I've lost a ton of friends to WoW, and in fact i played beta and about 3 monthes of release. Dungeons are the biggest scams and time sinks. But you can't compete either in PvP or other dungeons without farming item after item endlessly (literally hundreds of hours spent doing the same dungeon over and over)

    For the love of god, recognize this shitty, endless cycle. Your life has no purpose and that's why you play (are addicted to) WoW, but guess what? Your life has even less purpose while you play! Also, real life friends are better than loser virtual friends who only act like the like you so they can get purples.
  • how wow works (Score:5, Insightful)

    by DeadboltX (751907) on Saturday January 28, 2006 @05:25PM (#14589670)
    In WoW the dungeons are "instanced" which means that when you group up with people and go into the dungeon only your party is in there, it creates a new dungeon for each party that goes into it. Regular dungeons are 5-man, meaning if you are of appropriate level it will take a group of 5 people to go through with a decent ammount of time. These 5-man dungeons are usually capped at a max of 5 people also, so you can't roll through with 20 people and get it done in 2 minutes. 40-man dungeons are the "end game" content. They are possible to do with less than 40 but it is ill-advised if you value your time. They differ slightly from regular instance dungeons in that you are "locked" into the instance once you kill a boss. From then on until the instance resets (once a week) you will join the same instance every time you go in. This allows groups of people to complete a dungeon over the course of a week which is often necisary. The first 40-man raid dungeons were Molten Core and Onyxia's Lair. Molten Core (9 bosses + 1 super end boss) is doable with far less than 40 now if your group has been doing it and has awesome gear. Onyxia is a 1 boss dungeon which is also doable with less than 40. (Average completion time is 8 hours for MC, 1 hour for Onyxia) They then released Blackwing's Lair which is a lot harder than either of the other 2, most servers have only managed to progress to the first few bosses by the time they released AQ (I forgot how to spell it..) There really is no average completion time for BWL because only a few guilds complete it. AQ was just released about a month ago, even harder than BWL, I'm not sure how many if any bosses people have killed. But to sum it up, you need an organized guild of either 40 extremely i-will-lose-my-job-over-a-game dedicated people or a guild of 80 pretty dedicated people to assure that you will be able to do one of these dungeons on a schedualed night. High end raiding guilds will usually have planned raids 3-5 nights a week going to the various dungeons which makes the end game content seem more like a second job than a video game. The harder they make these dungeons the longer it takes guilds to progress through them, the more raid time is REQUIED the less fun the game becomes.
  • by Visceral Monkey (583103) on Saturday January 28, 2006 @05:26PM (#14589674)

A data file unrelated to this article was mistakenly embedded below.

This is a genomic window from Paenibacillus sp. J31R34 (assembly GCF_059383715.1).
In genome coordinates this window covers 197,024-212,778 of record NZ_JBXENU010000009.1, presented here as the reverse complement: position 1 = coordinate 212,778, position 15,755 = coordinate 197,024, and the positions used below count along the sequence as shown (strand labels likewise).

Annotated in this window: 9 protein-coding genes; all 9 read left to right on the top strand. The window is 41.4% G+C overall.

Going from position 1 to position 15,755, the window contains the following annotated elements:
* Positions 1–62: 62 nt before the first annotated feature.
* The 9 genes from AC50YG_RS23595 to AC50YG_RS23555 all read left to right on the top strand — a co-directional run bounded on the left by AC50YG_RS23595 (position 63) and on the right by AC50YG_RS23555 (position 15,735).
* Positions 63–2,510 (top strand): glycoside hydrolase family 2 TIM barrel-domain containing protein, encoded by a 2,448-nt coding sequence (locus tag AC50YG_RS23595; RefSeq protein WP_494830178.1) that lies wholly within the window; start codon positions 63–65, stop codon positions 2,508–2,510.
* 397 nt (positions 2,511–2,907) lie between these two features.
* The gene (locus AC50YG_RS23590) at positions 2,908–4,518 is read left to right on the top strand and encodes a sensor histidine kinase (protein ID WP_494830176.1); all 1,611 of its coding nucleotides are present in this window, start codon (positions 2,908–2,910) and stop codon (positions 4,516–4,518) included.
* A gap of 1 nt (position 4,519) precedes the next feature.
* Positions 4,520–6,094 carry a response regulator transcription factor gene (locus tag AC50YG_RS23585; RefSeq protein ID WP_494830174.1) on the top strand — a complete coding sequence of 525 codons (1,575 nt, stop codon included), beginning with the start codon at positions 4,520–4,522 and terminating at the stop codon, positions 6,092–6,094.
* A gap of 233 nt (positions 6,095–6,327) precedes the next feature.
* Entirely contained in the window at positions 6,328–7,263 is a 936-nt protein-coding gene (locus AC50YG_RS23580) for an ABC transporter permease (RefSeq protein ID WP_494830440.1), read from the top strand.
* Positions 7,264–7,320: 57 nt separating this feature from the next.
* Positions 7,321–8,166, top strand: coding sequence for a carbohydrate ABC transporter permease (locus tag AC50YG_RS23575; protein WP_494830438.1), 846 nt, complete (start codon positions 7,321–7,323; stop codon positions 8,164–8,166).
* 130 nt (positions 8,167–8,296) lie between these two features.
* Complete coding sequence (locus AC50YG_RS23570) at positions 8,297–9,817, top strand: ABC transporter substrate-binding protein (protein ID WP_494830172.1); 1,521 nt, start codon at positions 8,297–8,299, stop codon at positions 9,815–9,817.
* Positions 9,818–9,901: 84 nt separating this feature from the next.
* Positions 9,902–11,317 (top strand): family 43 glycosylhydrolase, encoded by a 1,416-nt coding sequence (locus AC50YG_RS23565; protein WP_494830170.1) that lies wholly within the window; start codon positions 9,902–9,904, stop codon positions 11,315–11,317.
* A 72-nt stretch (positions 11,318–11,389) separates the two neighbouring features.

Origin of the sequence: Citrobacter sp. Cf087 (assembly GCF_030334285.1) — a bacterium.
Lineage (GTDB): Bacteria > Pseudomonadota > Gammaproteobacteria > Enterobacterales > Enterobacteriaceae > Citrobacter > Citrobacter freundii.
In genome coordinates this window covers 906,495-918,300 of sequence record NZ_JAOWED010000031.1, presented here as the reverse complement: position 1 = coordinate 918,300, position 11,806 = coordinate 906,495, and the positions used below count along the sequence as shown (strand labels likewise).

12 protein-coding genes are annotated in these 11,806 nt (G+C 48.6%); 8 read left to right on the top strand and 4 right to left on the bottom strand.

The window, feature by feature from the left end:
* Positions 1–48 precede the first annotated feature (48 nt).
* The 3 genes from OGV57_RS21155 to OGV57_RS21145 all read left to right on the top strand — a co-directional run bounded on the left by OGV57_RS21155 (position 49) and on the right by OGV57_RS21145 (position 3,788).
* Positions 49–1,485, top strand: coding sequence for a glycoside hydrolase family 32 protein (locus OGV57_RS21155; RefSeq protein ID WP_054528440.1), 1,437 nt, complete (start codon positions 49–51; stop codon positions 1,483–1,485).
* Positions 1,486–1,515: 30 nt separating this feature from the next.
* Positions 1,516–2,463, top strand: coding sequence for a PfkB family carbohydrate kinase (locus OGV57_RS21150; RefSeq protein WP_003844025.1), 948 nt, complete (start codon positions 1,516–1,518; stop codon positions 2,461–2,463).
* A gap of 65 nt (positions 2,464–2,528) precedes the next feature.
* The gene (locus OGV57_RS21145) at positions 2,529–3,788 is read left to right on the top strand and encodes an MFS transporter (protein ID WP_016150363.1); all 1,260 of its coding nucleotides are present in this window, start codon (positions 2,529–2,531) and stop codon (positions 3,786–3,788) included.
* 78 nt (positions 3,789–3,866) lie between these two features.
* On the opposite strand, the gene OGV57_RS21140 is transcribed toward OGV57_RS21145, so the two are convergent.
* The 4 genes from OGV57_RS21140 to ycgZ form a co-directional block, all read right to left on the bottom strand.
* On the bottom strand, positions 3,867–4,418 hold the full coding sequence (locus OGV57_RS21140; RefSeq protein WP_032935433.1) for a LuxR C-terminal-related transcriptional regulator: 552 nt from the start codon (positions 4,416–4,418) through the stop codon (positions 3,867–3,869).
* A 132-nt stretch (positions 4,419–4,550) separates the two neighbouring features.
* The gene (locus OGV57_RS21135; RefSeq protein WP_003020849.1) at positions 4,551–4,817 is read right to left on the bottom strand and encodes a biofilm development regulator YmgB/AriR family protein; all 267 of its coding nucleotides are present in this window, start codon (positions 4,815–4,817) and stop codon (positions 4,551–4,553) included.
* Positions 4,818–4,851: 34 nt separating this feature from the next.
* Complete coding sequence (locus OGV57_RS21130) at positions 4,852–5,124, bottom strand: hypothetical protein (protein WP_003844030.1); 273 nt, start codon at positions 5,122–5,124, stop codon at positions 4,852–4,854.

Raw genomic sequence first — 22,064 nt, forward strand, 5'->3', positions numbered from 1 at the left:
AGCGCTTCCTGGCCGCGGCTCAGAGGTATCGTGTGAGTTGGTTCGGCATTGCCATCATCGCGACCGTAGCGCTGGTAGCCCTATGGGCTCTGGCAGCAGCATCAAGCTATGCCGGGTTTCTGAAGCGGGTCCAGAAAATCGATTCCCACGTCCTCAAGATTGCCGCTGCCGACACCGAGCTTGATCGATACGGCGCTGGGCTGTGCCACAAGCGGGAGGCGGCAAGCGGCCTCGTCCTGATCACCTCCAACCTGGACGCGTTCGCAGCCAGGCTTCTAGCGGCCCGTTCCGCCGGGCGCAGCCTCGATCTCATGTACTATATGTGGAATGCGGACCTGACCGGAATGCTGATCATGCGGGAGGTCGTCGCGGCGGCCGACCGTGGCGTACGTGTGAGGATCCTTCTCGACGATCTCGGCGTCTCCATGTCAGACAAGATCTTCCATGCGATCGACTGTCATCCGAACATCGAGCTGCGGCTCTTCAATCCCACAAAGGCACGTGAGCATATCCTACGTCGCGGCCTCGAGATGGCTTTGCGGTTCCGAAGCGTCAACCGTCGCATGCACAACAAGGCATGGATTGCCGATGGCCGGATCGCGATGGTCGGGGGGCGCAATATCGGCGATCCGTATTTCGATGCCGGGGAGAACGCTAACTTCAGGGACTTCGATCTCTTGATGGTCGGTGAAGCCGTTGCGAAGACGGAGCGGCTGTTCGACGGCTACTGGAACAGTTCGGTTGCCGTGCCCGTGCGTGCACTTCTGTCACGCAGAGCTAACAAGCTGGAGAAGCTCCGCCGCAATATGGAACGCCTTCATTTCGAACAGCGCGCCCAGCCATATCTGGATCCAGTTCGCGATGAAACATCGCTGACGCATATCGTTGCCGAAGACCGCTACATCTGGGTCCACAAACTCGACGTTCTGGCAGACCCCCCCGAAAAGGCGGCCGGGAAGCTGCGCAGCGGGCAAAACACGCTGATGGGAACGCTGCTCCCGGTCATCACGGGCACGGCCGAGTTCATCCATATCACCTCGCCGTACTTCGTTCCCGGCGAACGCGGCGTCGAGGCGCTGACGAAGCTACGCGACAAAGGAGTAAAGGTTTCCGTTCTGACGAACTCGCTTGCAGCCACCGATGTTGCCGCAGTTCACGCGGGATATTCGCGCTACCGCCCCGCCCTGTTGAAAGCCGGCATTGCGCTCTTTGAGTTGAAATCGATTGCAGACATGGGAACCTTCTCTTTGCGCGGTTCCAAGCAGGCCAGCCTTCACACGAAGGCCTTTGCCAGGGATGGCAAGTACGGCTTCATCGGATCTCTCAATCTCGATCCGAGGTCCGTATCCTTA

Have fun, it's all about raids and it's why a lot of people are simply quitting the game. They seem to have forgotten the large number of people who made the game so popular..
  • by Siberwulf (921893) on Saturday January 28, 2006 @05:40PM (#14589733)
    Being a game designer, and writing my own MMO, I've been doing a lot of thinking about WoW (avid player for 6 months).

    It doesn't find the happy medium. It is like a pyramid, with the middle missing. There is no spot for mediocracy. You have leetsauce gear, or you are a noob.

    Every game has its roots. DAoC was a PvP game. EQ was a PvE game. WoW can't make up its mind, so its kinda half-assing it on both attempts.

    I think its great for the extra publicity, as it helps us indies get a better grasp on what Joe Public wants and how he reacts to various scenarios.
  • by andykuan (522434) on Saturday January 28, 2006 @05:55PM (#14589843) Homepage
    I'm in agreement. I love playing the game but I don't have the time or patience for the administrivia involved in doing a raid. Implicit in these massive 20- to 40-person raids is that one's administrative effort in the "real" world is the price you have to pay to get those rare items. Plus the expectation that I must have a large contiguous block of time to kill in order to complete said raid.

    Let's say doing a raid takes 3 hours of planning and 7 hours to complete. That's 10 hours of time expended. Couldn't Blizzard provide some kind of end game content that leads to rare items similar to what you'd get from a raid that would take me 10 hours to complete without requiring me to organize a bunch of wankers while ignoring my wife for a whole day? Heck, make it 20 hours of my time -- as long as it's possible to do some end game content solo.
  • by Sentry21 (8183) on Saturday January 28, 2006 @06:06PM (#14589912) Journal
    This is one of the main reasons I stopped playing WoW. I'm a very solitary player, and while I don't mind joining up with two or three people for company, having to schedule end-game content just seems impractical to me. I want to see a massive sprawling, complex dungeon designed for three people, with traps and puzzles and such meant for three people to solve.

    Make it challenging, make it complex, make it interesting, but don't make it all colossally huge. I started playing WoW because it was 'the MMORPG for the rest of us', for the people who don't have eight hours a day to devote to dungeons and instances and plotting. I would like to see more 'lone wolf' content for people who can't join a guild and/or commit to certain times to be online and play.